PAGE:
ONTARIO—A member of the Ontario Phragmites Working Group (OPWG) agrees with Ontario’s environmental commissioner that the province is approaching the spread of invasive species like phragmites with a lack of real conviction.
Janice Gilbert told the Recorder this past Saturday, “another member of our group and I had the opportunity to talk to Dianne Saxe, Ontario’s environmental commissioner and the deputy assistant to the Minister of Environment and an MOE (Ministry of Environment) representative this summer. We had the opportunity to speak to them about the issue and concerns with phragmites.”
“We let the minister know about the state and issues of phragmites and that there is a lack of a concerted effort to control and get rid of phragmites,” stated Ms. Gilbert. “I was so excited to read in the London Free Press (October 27 edition) that the environmental commissioner said the province’s approach to preventing or slowing the spread of invasive species like phragmites lacks conviction and has been penny-wise and pound foolish.”
“Absolutely it’s a major concern,” stated Ms. Gilbert. “I’ve been trying to get the Ministry of Natural Resources and Forestry (MNRF) to get something started on this problem since 2006. The (OPWG) in 2010 had the MNRF at meetings and nothing has been done.”
She pointed out in cases like that reported in Long Point, the MNRF has allowed for chemical sprays to eradicate and control phragmites in the area. “But this chemical is not being made available to everyone. The MNRF has said it will be five years before this chemical will be widely available. We need, and needed this, in areas like Manitoulin years ago. I am so upset that no one, the MNRF, MOE or the federal government, is moving ahead on this immediately.”
Ms. Gilbert said, “I had a tour of 140 separate places on the southern end of Georgian Bay where phragmites were found with David Sweetnam. Sixty to 70 percent of the waterfront in the area we toured will be covered with phragmites within the next five years. The National Beausoleil Park is just one large area where nothing is being done to control phragmites.”
“We started a letter writing campaign to National Parks and Wildlife Services as well to get something done, as well as to the pest management regulatory agency to get the chemical needed regulated to control phragmites,” continued Ms. Gilbert. “I can tell you if this plant was threatening agriculture it would have already been solved.”
Ms. Gilbert said the spread of phragmites, “is affecting not only wetlands and waterfronts but the economy as well. If the governments had acted when this problem first arose it would have nipped in the bud—for places like Manitoulin Island phragmites have become a pretty serious problem.”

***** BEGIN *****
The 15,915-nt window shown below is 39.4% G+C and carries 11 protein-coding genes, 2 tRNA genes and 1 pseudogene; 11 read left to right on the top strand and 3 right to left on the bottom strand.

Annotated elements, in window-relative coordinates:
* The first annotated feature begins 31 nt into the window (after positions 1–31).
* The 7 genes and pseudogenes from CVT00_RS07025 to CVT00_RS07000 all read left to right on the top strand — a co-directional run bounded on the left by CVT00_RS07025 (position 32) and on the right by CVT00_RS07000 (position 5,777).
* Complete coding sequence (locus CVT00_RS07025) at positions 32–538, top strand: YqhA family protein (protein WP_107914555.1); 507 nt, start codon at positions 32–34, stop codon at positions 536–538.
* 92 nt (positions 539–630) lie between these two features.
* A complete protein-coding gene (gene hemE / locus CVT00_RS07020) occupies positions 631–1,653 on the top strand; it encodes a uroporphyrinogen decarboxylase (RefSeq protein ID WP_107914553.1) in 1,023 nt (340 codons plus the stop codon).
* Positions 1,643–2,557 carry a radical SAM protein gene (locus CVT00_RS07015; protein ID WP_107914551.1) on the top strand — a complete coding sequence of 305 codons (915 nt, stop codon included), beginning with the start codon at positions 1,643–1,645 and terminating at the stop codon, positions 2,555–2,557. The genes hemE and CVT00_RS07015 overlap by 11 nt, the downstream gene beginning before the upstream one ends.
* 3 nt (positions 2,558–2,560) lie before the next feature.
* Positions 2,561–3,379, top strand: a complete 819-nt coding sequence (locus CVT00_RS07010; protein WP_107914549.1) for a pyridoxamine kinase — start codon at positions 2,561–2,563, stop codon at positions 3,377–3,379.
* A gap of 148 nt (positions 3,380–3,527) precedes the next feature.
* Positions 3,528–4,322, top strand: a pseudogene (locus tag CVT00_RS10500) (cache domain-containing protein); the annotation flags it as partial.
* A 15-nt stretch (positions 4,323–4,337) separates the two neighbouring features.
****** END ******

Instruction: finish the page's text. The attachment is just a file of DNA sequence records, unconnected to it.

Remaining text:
“Yes, I’m taking my gloves off on this issue because I’m so upset with the response, or lack of response, we have got to this issue, especially from senior MNRF staff and other government agencies,” continued Ms. Gilbert. “We need to get a letter writing campaign to the Monsanto Chemical Company (now Bayer) and the regulating agencies to have their products that are needed to control phragmites available widely like in the US. We need the glyphosate and BSF products to be approved and available to everyone and we need to get government regulatory agencies to approve these products. We need to have mayors, reeves and councils, NGO groups and conservation authorities demanding the same, and for the MNRF to take action on this problem.”
“Phragmites are a big problem in areas like Manitoulin Island all along Lake Huron,” noted Ms. Gilbert. “I’m not waiting another five years for something to be done—no damn way. The Environmental commissioner also said we need to get going on this issue. I want the cavalry to come forward and step to the plate. For instance there has been growth along the side of roads on Manitoulin and local reps have notified the province who indicate they are looking at solving the problem. Just do it, what’s stopping them?”
“With exceptions, there is little indication that the Ontario government is taking concrete actions to prevent the introduction of invasives, detect them early on in an invasion, or manage and monitor species that are already doing damage,” the environmental commissioner’s report says.
Ms. Saxe said a lot of ecology work Ontario’s Natural Resources Ministry should be managing is instead done by volunteers, often without provincial guidance, expertise, co-ordination, or funding. She said the province has the mandate, knows the need and has the power to do something significant to fight infestations, but hasn’t.